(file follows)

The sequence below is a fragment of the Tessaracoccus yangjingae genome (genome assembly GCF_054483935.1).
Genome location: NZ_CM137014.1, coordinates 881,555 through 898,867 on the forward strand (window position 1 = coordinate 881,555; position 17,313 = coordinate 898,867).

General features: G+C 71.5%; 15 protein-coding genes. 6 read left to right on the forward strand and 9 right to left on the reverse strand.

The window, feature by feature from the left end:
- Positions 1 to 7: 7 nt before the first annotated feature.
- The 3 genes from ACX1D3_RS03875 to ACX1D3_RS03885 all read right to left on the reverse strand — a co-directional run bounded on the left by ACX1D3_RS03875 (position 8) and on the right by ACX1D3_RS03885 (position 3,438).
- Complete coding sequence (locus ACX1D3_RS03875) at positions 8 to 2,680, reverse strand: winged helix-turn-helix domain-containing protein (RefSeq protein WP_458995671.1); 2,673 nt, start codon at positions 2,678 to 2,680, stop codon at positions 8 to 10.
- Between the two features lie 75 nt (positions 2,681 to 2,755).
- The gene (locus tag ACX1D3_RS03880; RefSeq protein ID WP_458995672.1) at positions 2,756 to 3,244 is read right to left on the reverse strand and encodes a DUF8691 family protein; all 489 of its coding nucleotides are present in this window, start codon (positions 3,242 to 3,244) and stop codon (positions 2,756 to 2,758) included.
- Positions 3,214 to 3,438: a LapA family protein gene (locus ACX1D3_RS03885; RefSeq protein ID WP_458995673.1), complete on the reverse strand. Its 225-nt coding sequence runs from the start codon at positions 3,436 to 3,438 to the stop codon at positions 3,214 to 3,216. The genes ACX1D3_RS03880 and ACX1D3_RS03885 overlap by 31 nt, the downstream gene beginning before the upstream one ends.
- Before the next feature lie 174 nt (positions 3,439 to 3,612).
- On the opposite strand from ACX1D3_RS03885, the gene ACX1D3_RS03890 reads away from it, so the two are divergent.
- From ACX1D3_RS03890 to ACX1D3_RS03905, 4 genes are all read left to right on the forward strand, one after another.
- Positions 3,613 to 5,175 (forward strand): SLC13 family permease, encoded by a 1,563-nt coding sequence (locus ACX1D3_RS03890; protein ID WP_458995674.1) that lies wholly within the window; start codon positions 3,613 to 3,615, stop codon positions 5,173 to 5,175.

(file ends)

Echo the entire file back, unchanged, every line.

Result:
The sequence below is a fragment of the Tessaracoccus yangjingae genome (genome assembly GCF_054483935.1).
Genome location: NZ_CM137014.1, coordinates 881,555 through 898,867 on the forward strand (window position 1 = coordinate 881,555; position 17,313 = coordinate 898,867).

General features: G+C 71.5%; 15 protein-coding genes. 6 read left to right on the forward strand and 9 right to left on the reverse strand.

The window, feature by feature from the left end:
- Positions 1 to 7: 7 nt before the first annotated feature.
- The 3 genes from ACX1D3_RS03875 to ACX1D3_RS03885 all read right to left on the reverse strand — a co-directional run bounded on the left by ACX1D3_RS03875 (position 8) and on the right by ACX1D3_RS03885 (position 3,438).
- Complete coding sequence (locus ACX1D3_RS03875) at positions 8 to 2,680, reverse strand: winged helix-turn-helix domain-containing protein (RefSeq protein WP_458995671.1); 2,673 nt, start codon at positions 2,678 to 2,680, stop codon at positions 8 to 10.
- Between the two features lie 75 nt (positions 2,681 to 2,755).
- The gene (locus tag ACX1D3_RS03880; RefSeq protein ID WP_458995672.1) at positions 2,756 to 3,244 is read right to left on the reverse strand and encodes a DUF8691 family protein; all 489 of its coding nucleotides are present in this window, start codon (positions 3,242 to 3,244) and stop codon (positions 2,756 to 2,758) included.
- Positions 3,214 to 3,438: a LapA family protein gene (locus ACX1D3_RS03885; RefSeq protein ID WP_458995673.1), complete on the reverse strand. Its 225-nt coding sequence runs from the start codon at positions 3,436 to 3,438 to the stop codon at positions 3,214 to 3,216. The genes ACX1D3_RS03880 and ACX1D3_RS03885 overlap by 31 nt, the downstream gene beginning before the upstream one ends.
- Before the next feature lie 174 nt (positions 3,439 to 3,612).
- On the opposite strand from ACX1D3_RS03885, the gene ACX1D3_RS03890 reads away from it, so the two are divergent.
- From ACX1D3_RS03890 to ACX1D3_RS03905, 4 genes are all read left to right on the forward strand, one after another.
- Positions 3,613 to 5,175 (forward strand): SLC13 family permease, encoded by a 1,563-nt coding sequence (locus ACX1D3_RS03890; protein ID WP_458995674.1) that lies wholly within the window; start codon positions 3,613 to 3,615, stop codon positions 5,173 to 5,175.